This is the time to sketch out how you’ll use trains, planes, a rental car, bicycles, gondolas,  walking, or whatever. 

You should do at least enough work to know how long it will take and what your options are for travel times. 

This information will probably affect how much you try to put into a day, and it may affect where you go. 


  • if you’re going from Nancy, France to Brussels, Belgium you might think it’s a straight run north on a train. Nope. Most trains between those cities go via Paris on high-speed trains. This is where your partner says, “Did I hear you say PARIS?!?!?”  
  • if you’re flying from London to the Swiss Alps, as we did this past summer, you have to allow LOTS of time at London Heathrow, and time to get there. It might affect where you stay the night before, if you want to get out before noon. And if you’re flying to Zurich or Geneva, you have to work out how long it will take to get to your end destination. 
  • If you’re going to Phoenix but have decided to fly into Las Vegas and rent a car because it’s a lot cheaper, this is where you research the area and decide how to drive it. Will you go to the Grand Canyon on the way? Stop at the Hoover Dam? Go past Wickenberg? How many stops and how long will they take? 
  • In Switzerland, we were going to end one of our days with a long cable-gondola ride. Then I checked and saw that the last departure was at 5 p.m. even in the height of summer. And from a station a longish walk from where we’d be. That would have squeezed our whole day, so I found a way to get there by train as late as 8 p.m. – and it turned out to be a lot cheaper and easier.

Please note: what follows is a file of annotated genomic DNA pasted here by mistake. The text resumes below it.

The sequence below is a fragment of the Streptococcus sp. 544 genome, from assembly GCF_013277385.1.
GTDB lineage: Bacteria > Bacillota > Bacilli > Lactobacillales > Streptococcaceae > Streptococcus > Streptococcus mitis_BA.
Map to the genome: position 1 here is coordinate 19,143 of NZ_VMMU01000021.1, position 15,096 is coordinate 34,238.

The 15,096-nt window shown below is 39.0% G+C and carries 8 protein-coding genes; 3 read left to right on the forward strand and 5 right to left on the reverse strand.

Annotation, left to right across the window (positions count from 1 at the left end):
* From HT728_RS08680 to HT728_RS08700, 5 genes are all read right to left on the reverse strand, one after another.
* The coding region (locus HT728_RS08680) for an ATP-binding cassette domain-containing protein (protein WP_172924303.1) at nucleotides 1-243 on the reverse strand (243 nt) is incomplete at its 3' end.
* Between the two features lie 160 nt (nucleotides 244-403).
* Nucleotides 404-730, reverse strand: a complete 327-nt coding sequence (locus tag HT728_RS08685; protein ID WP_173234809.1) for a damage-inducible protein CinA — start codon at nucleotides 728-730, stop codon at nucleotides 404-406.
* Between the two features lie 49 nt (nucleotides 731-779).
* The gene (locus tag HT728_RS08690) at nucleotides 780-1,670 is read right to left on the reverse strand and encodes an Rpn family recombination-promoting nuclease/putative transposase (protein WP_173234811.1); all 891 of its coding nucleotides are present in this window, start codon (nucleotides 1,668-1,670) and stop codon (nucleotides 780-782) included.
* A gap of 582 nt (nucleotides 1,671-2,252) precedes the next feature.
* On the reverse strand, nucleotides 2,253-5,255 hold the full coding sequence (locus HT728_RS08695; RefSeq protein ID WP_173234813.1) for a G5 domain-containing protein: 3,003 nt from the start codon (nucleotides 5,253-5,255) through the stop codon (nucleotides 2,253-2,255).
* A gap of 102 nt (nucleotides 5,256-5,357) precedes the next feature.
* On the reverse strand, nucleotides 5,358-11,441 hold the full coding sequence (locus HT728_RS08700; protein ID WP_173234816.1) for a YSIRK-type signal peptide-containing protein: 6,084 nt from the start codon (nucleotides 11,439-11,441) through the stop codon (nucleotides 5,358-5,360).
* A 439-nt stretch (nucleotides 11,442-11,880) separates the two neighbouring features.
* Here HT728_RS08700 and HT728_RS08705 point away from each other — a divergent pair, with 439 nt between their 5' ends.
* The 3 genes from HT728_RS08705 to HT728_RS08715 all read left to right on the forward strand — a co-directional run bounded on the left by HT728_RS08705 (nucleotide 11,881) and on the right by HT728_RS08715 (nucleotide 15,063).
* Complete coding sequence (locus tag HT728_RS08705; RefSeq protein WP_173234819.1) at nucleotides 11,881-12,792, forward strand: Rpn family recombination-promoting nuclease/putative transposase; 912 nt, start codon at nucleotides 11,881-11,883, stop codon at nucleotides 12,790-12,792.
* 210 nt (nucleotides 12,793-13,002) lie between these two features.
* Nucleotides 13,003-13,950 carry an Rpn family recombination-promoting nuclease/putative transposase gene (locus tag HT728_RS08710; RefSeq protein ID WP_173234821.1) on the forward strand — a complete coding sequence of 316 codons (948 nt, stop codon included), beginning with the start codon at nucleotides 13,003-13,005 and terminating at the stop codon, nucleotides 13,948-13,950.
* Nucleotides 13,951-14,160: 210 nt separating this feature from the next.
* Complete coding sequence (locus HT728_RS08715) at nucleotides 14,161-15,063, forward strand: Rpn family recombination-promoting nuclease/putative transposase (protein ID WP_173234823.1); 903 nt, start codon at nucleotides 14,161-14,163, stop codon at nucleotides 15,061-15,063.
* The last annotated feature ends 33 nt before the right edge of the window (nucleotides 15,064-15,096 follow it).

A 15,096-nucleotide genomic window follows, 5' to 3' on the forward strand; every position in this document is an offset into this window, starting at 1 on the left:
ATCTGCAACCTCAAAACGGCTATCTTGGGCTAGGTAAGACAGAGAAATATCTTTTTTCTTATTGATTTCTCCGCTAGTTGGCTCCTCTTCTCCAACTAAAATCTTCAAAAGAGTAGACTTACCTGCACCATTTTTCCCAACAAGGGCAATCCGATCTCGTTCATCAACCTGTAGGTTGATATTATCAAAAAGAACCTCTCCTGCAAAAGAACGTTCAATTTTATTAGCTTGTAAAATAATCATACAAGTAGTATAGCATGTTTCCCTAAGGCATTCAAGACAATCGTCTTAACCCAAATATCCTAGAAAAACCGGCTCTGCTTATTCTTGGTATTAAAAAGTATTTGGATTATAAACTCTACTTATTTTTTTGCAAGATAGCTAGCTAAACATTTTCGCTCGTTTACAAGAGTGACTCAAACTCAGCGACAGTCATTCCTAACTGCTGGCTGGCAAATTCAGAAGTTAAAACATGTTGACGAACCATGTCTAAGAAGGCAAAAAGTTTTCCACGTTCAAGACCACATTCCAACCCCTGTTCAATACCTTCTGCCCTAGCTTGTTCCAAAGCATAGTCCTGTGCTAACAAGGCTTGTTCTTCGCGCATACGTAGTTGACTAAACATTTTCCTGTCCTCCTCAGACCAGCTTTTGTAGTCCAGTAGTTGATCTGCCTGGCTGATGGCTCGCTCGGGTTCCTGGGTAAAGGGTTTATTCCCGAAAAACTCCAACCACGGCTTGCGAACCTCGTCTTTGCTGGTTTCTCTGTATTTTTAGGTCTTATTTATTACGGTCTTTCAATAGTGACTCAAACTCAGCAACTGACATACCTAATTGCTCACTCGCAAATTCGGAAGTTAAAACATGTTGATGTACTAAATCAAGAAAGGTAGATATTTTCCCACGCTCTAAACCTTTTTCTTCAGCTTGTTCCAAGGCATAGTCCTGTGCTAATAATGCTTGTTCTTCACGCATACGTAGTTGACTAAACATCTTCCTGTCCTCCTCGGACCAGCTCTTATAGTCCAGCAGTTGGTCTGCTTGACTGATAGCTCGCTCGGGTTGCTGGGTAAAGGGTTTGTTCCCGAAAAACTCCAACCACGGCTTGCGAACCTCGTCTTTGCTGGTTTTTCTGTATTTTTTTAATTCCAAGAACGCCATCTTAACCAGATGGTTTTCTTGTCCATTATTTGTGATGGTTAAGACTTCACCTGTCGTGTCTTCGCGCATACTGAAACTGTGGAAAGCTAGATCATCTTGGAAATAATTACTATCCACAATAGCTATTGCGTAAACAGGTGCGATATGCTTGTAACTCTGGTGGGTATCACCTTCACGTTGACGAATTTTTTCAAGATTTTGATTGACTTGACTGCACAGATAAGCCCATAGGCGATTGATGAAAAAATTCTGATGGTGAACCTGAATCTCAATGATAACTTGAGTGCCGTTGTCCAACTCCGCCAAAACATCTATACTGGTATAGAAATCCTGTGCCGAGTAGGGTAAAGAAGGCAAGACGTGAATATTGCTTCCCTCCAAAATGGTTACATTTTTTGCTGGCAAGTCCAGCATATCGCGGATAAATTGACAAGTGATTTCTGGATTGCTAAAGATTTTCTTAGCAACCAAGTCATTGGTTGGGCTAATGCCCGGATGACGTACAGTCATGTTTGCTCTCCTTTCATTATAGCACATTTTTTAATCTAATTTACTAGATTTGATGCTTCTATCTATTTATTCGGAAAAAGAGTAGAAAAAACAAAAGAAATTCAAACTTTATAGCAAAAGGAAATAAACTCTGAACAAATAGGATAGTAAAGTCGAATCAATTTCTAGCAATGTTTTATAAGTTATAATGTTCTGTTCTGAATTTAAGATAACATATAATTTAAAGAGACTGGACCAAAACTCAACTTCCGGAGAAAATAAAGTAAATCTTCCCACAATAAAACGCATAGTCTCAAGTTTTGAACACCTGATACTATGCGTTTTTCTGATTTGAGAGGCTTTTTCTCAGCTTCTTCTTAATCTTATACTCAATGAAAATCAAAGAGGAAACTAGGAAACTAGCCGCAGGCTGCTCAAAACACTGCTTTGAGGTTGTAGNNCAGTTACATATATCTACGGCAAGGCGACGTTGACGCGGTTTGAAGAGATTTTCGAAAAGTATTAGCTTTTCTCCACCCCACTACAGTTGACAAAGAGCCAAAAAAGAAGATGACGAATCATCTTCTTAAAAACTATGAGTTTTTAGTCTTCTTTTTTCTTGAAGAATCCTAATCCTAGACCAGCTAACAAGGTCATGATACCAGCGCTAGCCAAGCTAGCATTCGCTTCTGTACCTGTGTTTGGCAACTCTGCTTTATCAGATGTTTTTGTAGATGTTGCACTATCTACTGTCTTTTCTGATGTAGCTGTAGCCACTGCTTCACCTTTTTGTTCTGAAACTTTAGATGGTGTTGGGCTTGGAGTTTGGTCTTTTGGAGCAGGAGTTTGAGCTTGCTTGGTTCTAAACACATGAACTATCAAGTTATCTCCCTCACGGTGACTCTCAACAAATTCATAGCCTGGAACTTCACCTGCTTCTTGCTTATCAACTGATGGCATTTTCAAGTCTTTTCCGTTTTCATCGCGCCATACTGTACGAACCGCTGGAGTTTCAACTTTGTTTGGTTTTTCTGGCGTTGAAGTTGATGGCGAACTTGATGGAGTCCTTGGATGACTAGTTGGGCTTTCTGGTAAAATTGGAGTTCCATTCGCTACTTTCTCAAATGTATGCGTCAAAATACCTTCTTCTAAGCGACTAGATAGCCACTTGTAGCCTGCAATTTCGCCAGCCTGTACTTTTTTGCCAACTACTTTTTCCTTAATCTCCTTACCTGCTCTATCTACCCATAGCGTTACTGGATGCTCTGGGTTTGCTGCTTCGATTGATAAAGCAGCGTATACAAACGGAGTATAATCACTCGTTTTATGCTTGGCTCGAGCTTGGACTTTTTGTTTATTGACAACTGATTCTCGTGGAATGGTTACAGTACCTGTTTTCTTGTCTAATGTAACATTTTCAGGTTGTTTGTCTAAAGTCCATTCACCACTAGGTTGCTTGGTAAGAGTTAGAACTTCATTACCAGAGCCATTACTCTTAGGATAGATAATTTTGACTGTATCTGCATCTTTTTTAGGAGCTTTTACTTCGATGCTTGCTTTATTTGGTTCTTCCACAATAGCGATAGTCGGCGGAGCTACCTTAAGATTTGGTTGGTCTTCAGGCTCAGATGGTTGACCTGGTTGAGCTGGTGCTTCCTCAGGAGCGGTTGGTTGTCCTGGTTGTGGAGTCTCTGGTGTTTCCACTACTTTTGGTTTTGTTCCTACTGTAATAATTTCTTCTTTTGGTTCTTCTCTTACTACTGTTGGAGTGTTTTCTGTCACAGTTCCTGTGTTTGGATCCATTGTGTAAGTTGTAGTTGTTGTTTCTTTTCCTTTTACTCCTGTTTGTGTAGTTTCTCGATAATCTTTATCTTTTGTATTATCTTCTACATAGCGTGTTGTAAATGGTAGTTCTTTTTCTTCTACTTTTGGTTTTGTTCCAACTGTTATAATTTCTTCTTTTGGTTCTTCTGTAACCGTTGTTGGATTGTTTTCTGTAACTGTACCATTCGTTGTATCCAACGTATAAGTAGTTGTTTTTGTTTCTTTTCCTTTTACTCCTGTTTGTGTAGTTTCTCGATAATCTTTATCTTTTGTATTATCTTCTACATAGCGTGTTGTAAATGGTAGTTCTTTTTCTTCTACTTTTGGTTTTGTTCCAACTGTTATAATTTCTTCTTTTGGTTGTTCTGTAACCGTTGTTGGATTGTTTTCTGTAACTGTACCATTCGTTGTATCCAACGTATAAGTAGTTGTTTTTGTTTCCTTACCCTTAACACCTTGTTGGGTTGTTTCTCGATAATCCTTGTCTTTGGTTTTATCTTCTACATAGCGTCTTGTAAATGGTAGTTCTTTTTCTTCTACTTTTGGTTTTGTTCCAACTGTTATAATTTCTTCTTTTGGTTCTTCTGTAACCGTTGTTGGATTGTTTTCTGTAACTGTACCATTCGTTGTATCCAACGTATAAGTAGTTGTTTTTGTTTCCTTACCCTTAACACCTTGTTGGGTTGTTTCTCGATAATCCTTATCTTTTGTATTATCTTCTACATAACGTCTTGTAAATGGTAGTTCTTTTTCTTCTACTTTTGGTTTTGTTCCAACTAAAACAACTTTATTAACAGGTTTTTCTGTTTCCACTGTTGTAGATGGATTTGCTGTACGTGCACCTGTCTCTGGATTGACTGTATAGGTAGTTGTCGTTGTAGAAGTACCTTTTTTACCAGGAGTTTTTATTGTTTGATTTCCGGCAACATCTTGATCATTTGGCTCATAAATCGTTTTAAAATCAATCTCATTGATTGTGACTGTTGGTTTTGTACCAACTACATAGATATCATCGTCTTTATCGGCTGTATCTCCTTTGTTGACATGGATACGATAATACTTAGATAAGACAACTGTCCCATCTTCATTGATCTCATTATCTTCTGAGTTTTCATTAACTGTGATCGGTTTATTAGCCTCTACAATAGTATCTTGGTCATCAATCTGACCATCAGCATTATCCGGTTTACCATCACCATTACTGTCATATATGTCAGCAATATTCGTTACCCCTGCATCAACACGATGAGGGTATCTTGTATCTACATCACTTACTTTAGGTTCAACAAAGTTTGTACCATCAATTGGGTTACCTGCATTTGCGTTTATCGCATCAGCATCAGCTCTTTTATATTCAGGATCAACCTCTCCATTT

If you’re driving

Even in North America, you have to decide if you need a rental car. If you’re going to New York or Washington, D.C., for example, a car is probably more trouble than it’s worth. And between some major cities it may make sense to take the train, especially in Europe or the Northeastern USA. 

This is a case where you might want to deal with a third party such as Expedia. One frequent traveller I know uses them all the time for car rentals, mainly because you can almost always cancel without penalty up to the last second

When we went to Paris recently, we wanted to include Giverny, only an hour away. 

Another time it might have been Versailles. Paris traffic can be, ahem, challenging, and Versaiiles is easy to reach by public transit.  Giverny is OK by train, but maybe a car would help. So we planned three days in Paris, then a car pickup the morning of our departure. The rental agency we chose had a pickup office near us, and within easy reach of the peripheral highway so we didn’t have to go across town (one Google route would have sent us around the giant roundabout at the Arc de Triomphe, no thanks!)

If you’re driving, Google Maps is your friend. There’s a separate page on that, but for now I’ll just say that it’s pretty good at estimating driving distances and times.

Here’s a map I made of Google’s predicted driving time (in minutes) between the towns we wanted to visit.   I already had the numbered dots placed on a map, so I took a screenshot,  looked up the distances, then used Photoshop to put in the lines and numbers.  

That may seem like a lot of trouble, but it was hugely helpful in planning breaks and lunch and arrival times, and even how to split up the days.  

At that, we still don’t see here how long we wanted to spend AT each place. So this is an input document, not a result!

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